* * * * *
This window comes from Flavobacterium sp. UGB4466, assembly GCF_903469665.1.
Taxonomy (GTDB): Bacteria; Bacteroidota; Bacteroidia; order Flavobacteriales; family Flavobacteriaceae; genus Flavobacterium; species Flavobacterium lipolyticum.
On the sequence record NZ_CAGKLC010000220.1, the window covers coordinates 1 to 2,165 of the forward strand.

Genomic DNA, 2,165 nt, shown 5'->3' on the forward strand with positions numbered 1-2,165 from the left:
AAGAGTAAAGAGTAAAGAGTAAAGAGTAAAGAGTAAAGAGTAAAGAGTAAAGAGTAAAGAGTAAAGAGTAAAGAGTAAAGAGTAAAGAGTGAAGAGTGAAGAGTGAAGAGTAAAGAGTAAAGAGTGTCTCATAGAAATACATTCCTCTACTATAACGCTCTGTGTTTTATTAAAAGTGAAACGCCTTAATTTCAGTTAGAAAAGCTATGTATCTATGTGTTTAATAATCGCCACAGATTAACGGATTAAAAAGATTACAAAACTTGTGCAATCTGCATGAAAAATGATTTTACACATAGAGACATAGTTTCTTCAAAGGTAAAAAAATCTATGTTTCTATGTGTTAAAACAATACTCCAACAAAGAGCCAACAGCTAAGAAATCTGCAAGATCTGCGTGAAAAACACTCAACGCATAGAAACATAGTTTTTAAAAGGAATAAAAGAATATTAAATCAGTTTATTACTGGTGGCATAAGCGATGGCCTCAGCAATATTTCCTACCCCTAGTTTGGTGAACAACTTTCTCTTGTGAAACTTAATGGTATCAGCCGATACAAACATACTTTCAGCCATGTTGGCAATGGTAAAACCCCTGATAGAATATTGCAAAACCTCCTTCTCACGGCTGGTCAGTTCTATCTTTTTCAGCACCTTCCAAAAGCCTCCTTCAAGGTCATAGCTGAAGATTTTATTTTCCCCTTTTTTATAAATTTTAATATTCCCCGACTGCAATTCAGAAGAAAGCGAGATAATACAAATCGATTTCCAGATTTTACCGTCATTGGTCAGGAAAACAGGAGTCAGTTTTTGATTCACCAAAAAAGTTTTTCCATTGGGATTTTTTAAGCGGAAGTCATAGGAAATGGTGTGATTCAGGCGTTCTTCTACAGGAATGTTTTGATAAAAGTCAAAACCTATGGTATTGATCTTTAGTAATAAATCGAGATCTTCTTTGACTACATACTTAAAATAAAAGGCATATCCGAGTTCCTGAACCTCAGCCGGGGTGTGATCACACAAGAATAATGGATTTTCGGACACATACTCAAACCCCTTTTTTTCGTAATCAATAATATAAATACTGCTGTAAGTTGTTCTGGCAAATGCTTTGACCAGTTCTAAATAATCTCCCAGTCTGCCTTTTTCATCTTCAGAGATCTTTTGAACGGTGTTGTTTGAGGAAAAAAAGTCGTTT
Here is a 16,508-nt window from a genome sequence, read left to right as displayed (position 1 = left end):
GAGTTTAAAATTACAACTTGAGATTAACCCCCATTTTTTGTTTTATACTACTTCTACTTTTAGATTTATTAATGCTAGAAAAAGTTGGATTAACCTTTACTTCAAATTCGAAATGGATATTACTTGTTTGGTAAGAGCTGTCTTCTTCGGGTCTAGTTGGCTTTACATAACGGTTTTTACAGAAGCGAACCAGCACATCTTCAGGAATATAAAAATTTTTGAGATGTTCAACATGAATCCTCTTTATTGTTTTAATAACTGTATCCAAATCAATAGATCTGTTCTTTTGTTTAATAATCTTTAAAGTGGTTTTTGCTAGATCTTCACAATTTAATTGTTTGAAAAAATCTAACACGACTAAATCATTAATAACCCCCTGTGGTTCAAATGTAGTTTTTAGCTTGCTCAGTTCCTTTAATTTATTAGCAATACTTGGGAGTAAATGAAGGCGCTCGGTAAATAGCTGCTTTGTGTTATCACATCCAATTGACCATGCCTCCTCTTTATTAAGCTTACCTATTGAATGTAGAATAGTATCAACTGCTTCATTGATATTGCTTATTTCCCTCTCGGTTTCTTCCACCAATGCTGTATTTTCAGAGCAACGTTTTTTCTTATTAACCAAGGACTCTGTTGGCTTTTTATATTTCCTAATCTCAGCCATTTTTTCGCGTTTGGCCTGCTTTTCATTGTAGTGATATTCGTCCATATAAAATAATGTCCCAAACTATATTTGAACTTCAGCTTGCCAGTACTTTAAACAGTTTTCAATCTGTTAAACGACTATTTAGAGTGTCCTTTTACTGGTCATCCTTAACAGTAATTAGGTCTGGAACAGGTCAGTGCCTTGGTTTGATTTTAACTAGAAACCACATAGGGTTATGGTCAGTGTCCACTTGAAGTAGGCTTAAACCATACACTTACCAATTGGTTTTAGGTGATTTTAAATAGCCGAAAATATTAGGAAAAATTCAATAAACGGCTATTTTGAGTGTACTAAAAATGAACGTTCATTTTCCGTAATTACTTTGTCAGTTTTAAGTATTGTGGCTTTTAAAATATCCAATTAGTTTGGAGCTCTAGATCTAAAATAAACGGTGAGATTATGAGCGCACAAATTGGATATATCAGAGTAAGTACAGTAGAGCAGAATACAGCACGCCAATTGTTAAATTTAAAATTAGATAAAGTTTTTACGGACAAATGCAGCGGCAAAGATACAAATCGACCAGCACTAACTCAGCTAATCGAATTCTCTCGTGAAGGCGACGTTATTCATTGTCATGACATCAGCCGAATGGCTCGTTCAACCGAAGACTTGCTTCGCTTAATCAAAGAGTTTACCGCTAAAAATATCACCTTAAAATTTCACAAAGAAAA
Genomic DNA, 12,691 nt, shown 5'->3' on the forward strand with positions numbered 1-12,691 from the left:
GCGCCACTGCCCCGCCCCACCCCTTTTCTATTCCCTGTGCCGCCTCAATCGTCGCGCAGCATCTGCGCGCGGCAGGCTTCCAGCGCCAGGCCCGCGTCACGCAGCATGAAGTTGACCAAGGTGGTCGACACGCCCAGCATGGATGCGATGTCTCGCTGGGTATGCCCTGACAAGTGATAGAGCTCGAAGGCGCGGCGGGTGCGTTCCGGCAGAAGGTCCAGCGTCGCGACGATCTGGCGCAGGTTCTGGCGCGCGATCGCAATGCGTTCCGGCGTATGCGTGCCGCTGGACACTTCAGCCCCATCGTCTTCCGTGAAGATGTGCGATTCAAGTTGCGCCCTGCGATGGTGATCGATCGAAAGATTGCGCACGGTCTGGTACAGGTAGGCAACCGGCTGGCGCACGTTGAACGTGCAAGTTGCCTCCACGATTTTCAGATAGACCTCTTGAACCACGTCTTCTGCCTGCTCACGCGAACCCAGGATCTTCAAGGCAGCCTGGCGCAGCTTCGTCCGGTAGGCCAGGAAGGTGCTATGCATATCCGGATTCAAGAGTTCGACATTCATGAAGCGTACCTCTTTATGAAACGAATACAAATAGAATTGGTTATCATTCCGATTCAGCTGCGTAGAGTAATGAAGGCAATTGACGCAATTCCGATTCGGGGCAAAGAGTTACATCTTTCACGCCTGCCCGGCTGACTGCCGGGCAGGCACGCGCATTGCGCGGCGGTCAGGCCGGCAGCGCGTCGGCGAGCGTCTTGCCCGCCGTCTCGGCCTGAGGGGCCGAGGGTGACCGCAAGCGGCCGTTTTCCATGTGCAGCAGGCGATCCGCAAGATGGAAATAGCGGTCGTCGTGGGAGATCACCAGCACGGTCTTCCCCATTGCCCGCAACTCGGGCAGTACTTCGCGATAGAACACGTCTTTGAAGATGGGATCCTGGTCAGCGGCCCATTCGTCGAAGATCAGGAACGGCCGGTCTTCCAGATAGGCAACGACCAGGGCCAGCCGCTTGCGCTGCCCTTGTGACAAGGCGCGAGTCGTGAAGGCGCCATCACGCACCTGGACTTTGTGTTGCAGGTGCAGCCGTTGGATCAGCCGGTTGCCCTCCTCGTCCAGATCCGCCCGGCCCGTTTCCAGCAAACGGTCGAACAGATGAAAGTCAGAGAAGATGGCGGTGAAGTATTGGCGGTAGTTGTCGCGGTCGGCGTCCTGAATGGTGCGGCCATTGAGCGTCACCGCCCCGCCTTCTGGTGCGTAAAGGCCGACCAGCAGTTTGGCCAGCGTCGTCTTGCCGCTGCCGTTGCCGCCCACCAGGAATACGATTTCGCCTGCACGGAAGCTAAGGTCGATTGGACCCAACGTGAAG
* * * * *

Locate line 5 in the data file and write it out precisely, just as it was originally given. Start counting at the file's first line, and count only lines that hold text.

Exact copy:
AAGAGTAAAGAGTAAAGAGTAAAGAGTAAAGAGTAAAGAGTAAAGAGTAAAGAGTAAAGAGTAAAGAGTAAAGAGTAAAGAGTAAAGAGTGAAGAGTGAAGAGTGAAGAGTAAAGAGTAAAGAGTGTCTCATAGAAATACATTCCTCTACTATAACGCTCTGTGTTTTATTAAAAGTGAAACGCCTTAATTTCAGTTAGAAAAGCTATGTATCTATGTGTTTAATAATCGCCACAGATTAACGGATTAAAAAGATTACAAAACTTGTGCAATCTGCATGAAAAATGATTTTACACATAGAGACATAGTTTCTTCAAAGGTAAAAAAATCTATGTTTCTATGTGTTAAAACAATACTCCAACAAAGAGCCAACAGCTAAGAAATCTGCAAGATCTGCGTGAAAAACACTCAACGCATAGAAACATAGTTTTTAAAAGGAATAAAAGAATATTAAATCAGTTTATTACTGGTGGCATAAGCGATGGCCTCAGCAATATTTCCTACCCCTAGTTTGGTGAACAACTTTCTCTTGTGAAACTTAATGGTATCAGCCGATACAAACATACTTTCAGCCATGTTGGCAATGGTAAAACCCCTGATAGAATATTGCAAAACCTCCTTCTCACGGCTGGTCAGTTCTATCTTTTTCAGCACCTTCCAAAAGCCTCCTTCAAGGTCATAGCTGAAGATTTTATTTTCCCCTTTTTTATAAATTTTAATATTCCCCGACTGCAATTCAGAAGAAAGCGAGATAATACAAATCGATTTCCAGATTTTACCGTCATTGGTCAGGAAAACAGGAGTCAGTTTTTGATTCACCAAAAAAGTTTTTCCATTGGGATTTTTTAAGCGGAAGTCATAGGAAATGGTGTGATTCAGGCGTTCTTCTACAGGAATGTTTTGATAAAAGTCAAAACCTATGGTATTGATCTTTAGTAATAAATCGAGATCTTCTTTGACTACATACTTAAAATAAAAGGCATATCCGAGTTCCTGAACCTCAGCCGGGGTGTGATCACACAAGAATAATGGATTTTCGGACACATACTCAAACCCCTTTTTTTCGTAATCAATAATATAAATACTGCTGTAAGTTGTTCTGGCAAATGCTTTGACCAGTTCTAAATAATCTCCCAGTCTGCCTTTTTCATCTTCAGAGATCTTTTGAACGGTGTTGTTTGAGGAAAAAAAGTCGTTT